To Be Or Not To Be

That is the question being raised about one of New York’s most popular couples on the social scene, the Earl and Countess of Albemarle, otherwise known to one and all as Sally and Rufus.

Rufus and Sally Albemarle

In the past few weeks acquaintances have begun to notice what friends have known for quite some time – that Sally is not around and Rufus has been attending parties and receptions solo or often in the company of an old family friend Heather Cohane.

The former Sally Tadayon, an English girl herself, it turns out is in England, with their infant son Augustus who was born two years ago and who bears the family title Viscount Bury. They are staying in the English countryside with Rufus’ mother, it has been explained, for reasons of good health for the little viscount – much fresher air than that which is found in the environs of Chelsea in Manhattan where the Albemarles have been living since their marriage a few years ago.

In the early 20th century, one earl of Albemarle had a brother who had a very beautiful wife named Alice. Alice Keppel became the last (and most famous) mistress of King Edward VII.  So great was her position that as the king lay dying, his queen, Alexandra, invited Mrs. Keppel to visit him. After he died, Mrs. Keppel withdrew to self-exile in Florence. Her great-granddaughter Camilla, is now HRH the Duchess of Cornwall, and wife of Charles the Prince of Wales, the great-great-grandson of King Edward VII. Small world, isn’t it?

The 10th earl – Rufus – subject of this discussion, grew up in England and in Italy, the son of a previous Viscount Bury and a Russian mother. He inherited his prestigious title at a very young age, because the previous earl, his grandfather, outlived Rufus’ father. By the time Rufus inherited, there were no lands or small fortunes left, just the wonderful title and a healthy cache of self-reliance. So Rufus came to New York to seek his fortune working as an industrial designer.

Well-connected, of course, and possibly one of the nicest men you could meet anywhere; goodlooking and fortified by the charm of excellent manners (read: courtesy and complete lack of snobbishness and self-importance – a quality many of his self-aggrandizing social peers in this town are grievously lacking), he married the very pretty Sally Tadayon after dating her for a couple of years. They were (and remain as of this writing) one of the really beautiful couples on the social scene, cutting a wide swath on the charity circuit as well as the Hamptons scene where they were favored guests wherever they went.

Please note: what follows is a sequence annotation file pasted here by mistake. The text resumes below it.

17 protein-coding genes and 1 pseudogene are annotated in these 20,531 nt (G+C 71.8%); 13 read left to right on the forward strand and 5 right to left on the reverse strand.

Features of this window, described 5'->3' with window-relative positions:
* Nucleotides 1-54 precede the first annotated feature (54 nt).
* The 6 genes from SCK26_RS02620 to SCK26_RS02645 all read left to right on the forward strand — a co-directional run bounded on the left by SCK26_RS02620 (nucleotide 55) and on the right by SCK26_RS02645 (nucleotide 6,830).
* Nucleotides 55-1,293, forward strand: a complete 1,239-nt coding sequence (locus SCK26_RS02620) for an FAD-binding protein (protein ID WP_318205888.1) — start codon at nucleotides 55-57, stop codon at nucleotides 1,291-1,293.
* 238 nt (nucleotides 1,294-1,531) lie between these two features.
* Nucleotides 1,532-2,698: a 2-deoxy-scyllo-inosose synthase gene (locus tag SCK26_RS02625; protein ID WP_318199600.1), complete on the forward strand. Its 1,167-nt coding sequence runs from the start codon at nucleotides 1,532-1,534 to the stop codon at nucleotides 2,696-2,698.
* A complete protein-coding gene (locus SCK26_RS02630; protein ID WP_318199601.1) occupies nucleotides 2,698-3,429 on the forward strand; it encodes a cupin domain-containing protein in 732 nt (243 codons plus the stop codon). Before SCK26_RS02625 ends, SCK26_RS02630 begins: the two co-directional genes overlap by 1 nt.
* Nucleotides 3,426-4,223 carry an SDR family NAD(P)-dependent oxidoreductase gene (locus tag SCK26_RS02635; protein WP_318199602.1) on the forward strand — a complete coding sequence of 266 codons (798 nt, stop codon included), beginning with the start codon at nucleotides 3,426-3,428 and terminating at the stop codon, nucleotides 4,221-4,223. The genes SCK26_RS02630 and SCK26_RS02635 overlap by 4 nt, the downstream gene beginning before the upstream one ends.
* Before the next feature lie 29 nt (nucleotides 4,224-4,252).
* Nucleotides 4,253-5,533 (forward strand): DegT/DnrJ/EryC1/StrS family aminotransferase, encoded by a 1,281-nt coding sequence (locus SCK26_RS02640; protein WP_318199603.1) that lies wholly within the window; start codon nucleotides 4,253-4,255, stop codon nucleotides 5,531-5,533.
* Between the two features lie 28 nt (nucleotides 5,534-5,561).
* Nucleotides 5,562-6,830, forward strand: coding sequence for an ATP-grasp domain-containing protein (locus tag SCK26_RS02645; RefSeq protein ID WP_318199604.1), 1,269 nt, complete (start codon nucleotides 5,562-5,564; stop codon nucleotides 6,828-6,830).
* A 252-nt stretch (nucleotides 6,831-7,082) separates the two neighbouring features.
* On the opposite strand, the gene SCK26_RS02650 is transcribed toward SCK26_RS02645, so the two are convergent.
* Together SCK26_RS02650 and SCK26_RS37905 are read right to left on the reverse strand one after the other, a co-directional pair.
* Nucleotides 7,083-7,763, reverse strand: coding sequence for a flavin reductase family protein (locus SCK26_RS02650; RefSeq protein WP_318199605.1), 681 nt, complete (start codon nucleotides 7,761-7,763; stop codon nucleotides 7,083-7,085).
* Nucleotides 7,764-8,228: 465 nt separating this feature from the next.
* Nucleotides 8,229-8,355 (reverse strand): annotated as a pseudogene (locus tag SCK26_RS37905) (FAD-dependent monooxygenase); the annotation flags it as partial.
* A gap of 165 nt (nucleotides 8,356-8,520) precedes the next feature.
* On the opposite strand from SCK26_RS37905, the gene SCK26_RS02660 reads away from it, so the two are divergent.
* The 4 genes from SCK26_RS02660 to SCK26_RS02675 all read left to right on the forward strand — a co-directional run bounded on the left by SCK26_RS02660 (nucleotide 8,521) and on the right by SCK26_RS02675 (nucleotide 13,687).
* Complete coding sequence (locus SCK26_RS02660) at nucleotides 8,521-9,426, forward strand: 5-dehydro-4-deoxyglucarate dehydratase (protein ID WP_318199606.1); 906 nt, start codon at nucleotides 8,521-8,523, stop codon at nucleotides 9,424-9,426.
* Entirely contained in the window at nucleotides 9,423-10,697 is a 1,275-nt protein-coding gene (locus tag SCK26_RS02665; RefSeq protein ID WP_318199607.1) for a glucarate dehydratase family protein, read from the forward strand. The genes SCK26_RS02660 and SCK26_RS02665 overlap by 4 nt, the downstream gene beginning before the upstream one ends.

They were a very happy couple by the time of their son’s birth. Something went not-quite-right with them a while back, as often happens in marriages and relationships, and Sally decided to make a temporary change. Rufus goes to visit monthly but then comes back to New York where he is working on several business projects. To some, he looks quite lost without his beautiful wife at his side, and so it is hoped that they will soon be together again with their beautiful little Viscount Bury.

Lunch at Michael’s brought out the media moguls and the bold-facers in legions yesterday. Men’s Fitness editor Neal Boulton was lunching with country music star Billy Currington, Joe Armstrong was with Dorothy Kalins, executive editor of Newsweek; the Mayor’s favorite, Diana Taylor was with Barbara Walters, and at the table next to them Peter Wolf was with Beverly Sills. The Preppy Handbook author Lisa Bernbach was with humorist/author Joan Jakobson, Lorraine Boyle, Barbara Liberman and Suzanne Maas. At the table next to me, Mr. “Manolo” himself, George Malkemus was hosting several young women executives; and around the room, Pamela Keogh with Deb Shriver; Peter Rogers, Court TV’s Henry Schlieff, Peter Brown, Gil Schwartz, Steve Rubenstein; Judy Price with Ralph Destino, Debbie Bancroft with Bettina Zilkha and George Farias; Richard LeFrak, Elizabeth Spiers, Randy Jones, Lucy Danziger, Fredi Friedman, Paul Wilmot; the bi-monthly club table: Dr. Gerry Imber, Jerry della Femina, Michael Kramer, Joel Siegal (these guys have been lunching together for more than twenty years), Patrick McEnroe, Allyn Magrino.  And at my table, the former (and for some the forever) Alexis Carrington, Joan Collins and her husband, producer/manager Percy Gibson.